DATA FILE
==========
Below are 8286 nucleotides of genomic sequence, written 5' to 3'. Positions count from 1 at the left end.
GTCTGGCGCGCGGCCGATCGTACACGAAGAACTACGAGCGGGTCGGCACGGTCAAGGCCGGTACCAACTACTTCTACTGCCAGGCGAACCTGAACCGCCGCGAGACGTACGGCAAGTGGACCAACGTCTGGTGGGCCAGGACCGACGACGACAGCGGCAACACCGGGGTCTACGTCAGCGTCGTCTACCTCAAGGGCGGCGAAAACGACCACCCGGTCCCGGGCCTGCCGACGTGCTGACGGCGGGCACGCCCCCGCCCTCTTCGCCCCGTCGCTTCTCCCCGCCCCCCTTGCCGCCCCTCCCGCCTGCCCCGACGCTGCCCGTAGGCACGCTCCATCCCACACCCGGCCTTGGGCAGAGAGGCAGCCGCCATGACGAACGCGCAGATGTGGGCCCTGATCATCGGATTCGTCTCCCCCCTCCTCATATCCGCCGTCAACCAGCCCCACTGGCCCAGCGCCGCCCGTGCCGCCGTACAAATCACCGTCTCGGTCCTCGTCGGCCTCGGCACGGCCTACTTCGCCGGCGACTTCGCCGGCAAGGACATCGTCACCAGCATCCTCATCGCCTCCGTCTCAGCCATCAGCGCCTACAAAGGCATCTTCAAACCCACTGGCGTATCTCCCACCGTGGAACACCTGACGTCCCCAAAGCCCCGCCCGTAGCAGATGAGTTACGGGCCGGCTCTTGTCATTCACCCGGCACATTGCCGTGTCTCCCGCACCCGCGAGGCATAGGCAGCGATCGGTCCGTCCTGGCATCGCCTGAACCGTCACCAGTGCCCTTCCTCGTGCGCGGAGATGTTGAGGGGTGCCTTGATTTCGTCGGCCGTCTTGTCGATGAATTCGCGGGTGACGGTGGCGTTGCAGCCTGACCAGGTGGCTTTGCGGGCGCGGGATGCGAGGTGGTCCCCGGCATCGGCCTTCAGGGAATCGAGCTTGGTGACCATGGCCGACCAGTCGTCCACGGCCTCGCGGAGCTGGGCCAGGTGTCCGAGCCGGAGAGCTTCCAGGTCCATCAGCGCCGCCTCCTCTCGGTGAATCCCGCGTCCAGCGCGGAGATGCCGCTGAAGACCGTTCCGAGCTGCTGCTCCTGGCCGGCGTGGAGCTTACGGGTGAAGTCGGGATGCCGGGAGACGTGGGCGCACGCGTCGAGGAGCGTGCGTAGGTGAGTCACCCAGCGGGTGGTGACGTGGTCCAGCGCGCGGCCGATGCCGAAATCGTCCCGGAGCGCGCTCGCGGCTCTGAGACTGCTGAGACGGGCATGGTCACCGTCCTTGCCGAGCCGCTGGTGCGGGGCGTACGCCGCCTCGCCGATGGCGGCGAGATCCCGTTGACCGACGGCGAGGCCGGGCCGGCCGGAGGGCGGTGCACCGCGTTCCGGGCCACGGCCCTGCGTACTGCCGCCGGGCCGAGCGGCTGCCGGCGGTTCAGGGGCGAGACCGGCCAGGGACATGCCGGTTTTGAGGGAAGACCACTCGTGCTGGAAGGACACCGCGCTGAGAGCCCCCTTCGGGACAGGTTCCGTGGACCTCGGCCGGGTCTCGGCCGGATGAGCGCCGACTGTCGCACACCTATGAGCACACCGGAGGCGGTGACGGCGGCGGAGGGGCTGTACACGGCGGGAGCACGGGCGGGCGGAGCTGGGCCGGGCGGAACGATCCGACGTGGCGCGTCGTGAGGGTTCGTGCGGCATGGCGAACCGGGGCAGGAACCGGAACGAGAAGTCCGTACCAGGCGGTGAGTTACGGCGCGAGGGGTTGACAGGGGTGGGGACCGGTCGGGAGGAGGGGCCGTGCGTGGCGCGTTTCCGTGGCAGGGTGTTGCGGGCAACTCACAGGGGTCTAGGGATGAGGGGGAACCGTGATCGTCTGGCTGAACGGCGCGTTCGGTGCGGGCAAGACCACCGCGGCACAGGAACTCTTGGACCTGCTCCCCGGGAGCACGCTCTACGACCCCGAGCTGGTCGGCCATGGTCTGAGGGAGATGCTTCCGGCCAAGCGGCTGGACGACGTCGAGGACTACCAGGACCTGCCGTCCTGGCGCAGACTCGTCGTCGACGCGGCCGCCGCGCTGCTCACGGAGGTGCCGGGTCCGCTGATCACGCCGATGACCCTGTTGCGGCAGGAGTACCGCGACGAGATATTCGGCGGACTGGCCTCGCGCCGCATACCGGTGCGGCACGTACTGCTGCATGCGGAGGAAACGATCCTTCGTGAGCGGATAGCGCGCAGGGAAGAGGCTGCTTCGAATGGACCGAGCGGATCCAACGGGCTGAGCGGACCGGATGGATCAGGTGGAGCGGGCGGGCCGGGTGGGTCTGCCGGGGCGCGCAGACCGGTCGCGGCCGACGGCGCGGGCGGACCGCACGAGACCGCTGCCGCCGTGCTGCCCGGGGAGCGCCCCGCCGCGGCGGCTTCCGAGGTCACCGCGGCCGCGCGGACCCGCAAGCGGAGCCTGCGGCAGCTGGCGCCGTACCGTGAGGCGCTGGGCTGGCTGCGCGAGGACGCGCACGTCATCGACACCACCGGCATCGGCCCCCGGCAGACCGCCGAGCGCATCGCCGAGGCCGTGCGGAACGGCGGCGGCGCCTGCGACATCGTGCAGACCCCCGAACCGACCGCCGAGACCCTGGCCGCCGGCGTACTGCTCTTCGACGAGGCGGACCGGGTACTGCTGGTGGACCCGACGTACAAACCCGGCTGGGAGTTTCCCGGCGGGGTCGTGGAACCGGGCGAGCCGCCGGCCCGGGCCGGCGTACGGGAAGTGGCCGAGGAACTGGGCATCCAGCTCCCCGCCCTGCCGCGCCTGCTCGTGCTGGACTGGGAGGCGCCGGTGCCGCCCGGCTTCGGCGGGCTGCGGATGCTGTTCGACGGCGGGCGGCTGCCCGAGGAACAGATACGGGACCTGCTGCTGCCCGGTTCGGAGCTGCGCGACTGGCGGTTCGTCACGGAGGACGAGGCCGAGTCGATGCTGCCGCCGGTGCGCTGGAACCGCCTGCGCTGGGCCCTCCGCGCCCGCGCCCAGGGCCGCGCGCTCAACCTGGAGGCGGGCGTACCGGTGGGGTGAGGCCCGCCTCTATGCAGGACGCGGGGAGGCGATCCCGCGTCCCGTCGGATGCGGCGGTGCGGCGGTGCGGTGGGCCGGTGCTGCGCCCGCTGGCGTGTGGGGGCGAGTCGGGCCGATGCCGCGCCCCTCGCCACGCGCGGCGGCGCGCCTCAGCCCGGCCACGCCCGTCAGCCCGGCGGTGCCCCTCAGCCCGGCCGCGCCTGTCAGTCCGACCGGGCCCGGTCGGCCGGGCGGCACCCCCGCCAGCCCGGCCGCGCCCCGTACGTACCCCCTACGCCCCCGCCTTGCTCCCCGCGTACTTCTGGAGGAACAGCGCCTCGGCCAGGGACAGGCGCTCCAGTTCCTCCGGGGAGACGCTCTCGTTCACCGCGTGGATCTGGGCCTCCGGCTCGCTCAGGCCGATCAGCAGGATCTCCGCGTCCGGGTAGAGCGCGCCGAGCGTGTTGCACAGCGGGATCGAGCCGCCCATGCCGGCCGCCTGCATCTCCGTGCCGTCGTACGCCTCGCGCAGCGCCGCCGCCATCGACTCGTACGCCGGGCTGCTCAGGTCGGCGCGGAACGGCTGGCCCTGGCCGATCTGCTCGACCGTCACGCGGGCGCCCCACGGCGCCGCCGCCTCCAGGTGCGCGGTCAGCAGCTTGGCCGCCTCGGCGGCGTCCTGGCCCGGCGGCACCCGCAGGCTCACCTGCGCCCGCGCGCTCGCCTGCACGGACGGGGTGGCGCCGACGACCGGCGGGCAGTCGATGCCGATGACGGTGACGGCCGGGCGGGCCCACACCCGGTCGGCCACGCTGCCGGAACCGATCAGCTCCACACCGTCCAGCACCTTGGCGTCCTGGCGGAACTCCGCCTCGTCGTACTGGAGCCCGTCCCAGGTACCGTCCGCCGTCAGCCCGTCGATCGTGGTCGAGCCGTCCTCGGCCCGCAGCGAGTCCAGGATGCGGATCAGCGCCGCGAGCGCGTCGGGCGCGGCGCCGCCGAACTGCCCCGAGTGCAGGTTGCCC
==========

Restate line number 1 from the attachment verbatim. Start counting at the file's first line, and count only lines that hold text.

Below are 8286 nucleotides of genomic sequence, written 5' to 3'. Positions count from 1 at the left end.